nytheatre.com review by Martin Denton
April 30, 2009
"I must be cruel, only to be kind," says Hamlet famously; these could also be the bywords of Alceste, the protagonist of Moliere's The Misanthrope, whose frustration at the inadequacies of a human race he cares for beyond measure drive him to style himself a hater of men and women.
Philip, the bland, affectless, and eager-to-please leading character of Christopher Hampton's The Philanthropist, is Alceste's opposite. As we discover in this low-key but high-impact tragicomedy of manners, Philip is kind always, or intends to be; but the result, in scene after scene, is that the object of his kindness takes it as a mad cruelty of the most biting sort. As the play drifts toward a conclusion that is i n retrospect inevitable, we wonder who, if anyone, Philip really loves at all.
The comparison to Moliere is very much built into the play, by the way; from its title to its structure to various allusions throughout the script, The Philanthropist is very clearly a 20th century reply to that famous farce about hypocrisy. Philip is as honest as Alceste, but where the latter's truthfulness turns him into a scathing critic of the outputs and behaviors of his friends and colleagues, Philip's candor is empty, stemming from a hollow lack of compassion or concern about anything except being safe and liked.
Philip is a professor of philology at an English university, and the entire play transpires in his rooms. After an opening scene whose specific events cannot fairly be disclosed, the first act revolves around a dinner party at which Philip entertains his best friend Donald (a professor of literature); Braham, an up-and-coming novelist who is letting his budding fame go directly to his head; and three students at the university, Celia (who is Philip's fiancee), Araminta (a beautiful blonde nymphomaniac), and Elizabeth (who is very very shy but, Donald says, cares for Philip). Braham dominates the proceedings with his bullying swagger. But it is only Philip who gets the best of him, albeit entirely unintentionally and, indeed, ingenuously.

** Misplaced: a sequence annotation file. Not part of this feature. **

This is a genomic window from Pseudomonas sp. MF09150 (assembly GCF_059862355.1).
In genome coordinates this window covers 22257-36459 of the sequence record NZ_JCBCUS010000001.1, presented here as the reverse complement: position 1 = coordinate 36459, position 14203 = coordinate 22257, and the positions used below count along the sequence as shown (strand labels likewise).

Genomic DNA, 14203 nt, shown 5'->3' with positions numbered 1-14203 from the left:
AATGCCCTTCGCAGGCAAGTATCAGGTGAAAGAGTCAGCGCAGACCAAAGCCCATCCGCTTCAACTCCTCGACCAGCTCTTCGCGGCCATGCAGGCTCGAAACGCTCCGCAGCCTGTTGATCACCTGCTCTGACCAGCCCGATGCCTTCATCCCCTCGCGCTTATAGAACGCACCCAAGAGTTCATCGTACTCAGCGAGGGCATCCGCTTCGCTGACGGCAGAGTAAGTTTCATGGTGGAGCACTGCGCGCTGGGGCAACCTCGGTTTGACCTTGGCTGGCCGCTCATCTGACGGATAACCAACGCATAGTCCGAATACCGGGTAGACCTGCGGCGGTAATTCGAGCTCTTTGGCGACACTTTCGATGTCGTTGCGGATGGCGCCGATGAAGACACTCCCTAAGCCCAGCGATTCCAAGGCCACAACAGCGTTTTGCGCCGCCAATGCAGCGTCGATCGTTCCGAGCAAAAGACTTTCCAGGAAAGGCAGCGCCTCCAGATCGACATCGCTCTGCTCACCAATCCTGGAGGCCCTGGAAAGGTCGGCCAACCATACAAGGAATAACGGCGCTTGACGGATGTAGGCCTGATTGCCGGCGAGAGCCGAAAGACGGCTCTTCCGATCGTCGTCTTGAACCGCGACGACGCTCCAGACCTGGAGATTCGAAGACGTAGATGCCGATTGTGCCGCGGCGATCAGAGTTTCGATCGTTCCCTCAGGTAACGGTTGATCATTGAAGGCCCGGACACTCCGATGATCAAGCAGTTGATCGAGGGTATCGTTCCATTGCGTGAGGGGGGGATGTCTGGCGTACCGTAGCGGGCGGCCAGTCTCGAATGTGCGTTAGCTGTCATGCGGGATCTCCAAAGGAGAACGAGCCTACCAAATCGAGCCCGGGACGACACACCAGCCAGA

The chief conflict in the plot comes in the play's second act, when it appears that Philip may emerge from his cocoon—first when his relationship with Celia turns stormy, and later when he finds it necessary to at last assert himself with Donald.
Because Philip is such a placid, reactive sort of figure, the play's dynamic feels off-kilter and distorted: the protagonist is unapproachable and hard to care about and spends almost all of the first act and most of the second never really doing anything. Matthew Broderick is in fact quite brilliant in the role, filling in the character with lots of details that may feel like an actor's gimmickry but instead are shrewd choices: watch, for example, how Broderick steals the first scene from co-stars Steven Weber and Tate Ellington as they chatter about a play that Ellington's character has written while he extracts some chocolate candy from a box. His disinterest and his disengagement are palpable.
David Grindley's production is similarly canny throughout. There are places where the thing feels hopelessly talky and trivial, but ultimately the play's staggering intimacy gives it authentic heft: The Philanthropist is about the most fundamental belief systems that people create, or exploit, in order to get through bitter days and nights, and the discomfort Hampton and Grindley make us feel in confronting them is, I think, intentional. And Tim Shortall has provided a striking, unrealistic set that reminds us that the play is a metaphor more than a story.
The ensemble does excellent work. I've already talked about Broderick's performance; Weber (best known from TV shows like Wings and The D.A.) shows us all the sides of Donald—his affability, his passion and idealism, and his bitter frustration at how life has turned out. Ellington is memorable in his single scene as their playwright/colleague John. Both Anna Madeley (Celia) and Jennifer Mudge (Araminta) give vivid, nuanced performances that make their characters sympathetic and fully dimensional despite the unpleasant traits with which the playwright has saddled them. Samantha Soule is quite funny conveying the extreme discomfort that Elizabeth feels in the presence of bombastic Braham. And Matthieu Cornillon, who subbed for Jonathan Cake at the performance reviewed, is superb as Braham, revealing him to be repulsive even when the insecurities and pretenses of his character are stripped away. I was glad to catch him in his Broadway debut.
The Philanthropist is not a play for everyone: it's a bit ponderous, I suppose, because mostly what it wants to do is ponder philosophical questions that most of us prefer never to look at. But it's skillful and, at best, profound; and Broderick, Grindley, and their collaborators are doing a solid rendering of it for the Roundabout. For me, it was a neat little morsel buried within this bounteous spring we're having on Broadway.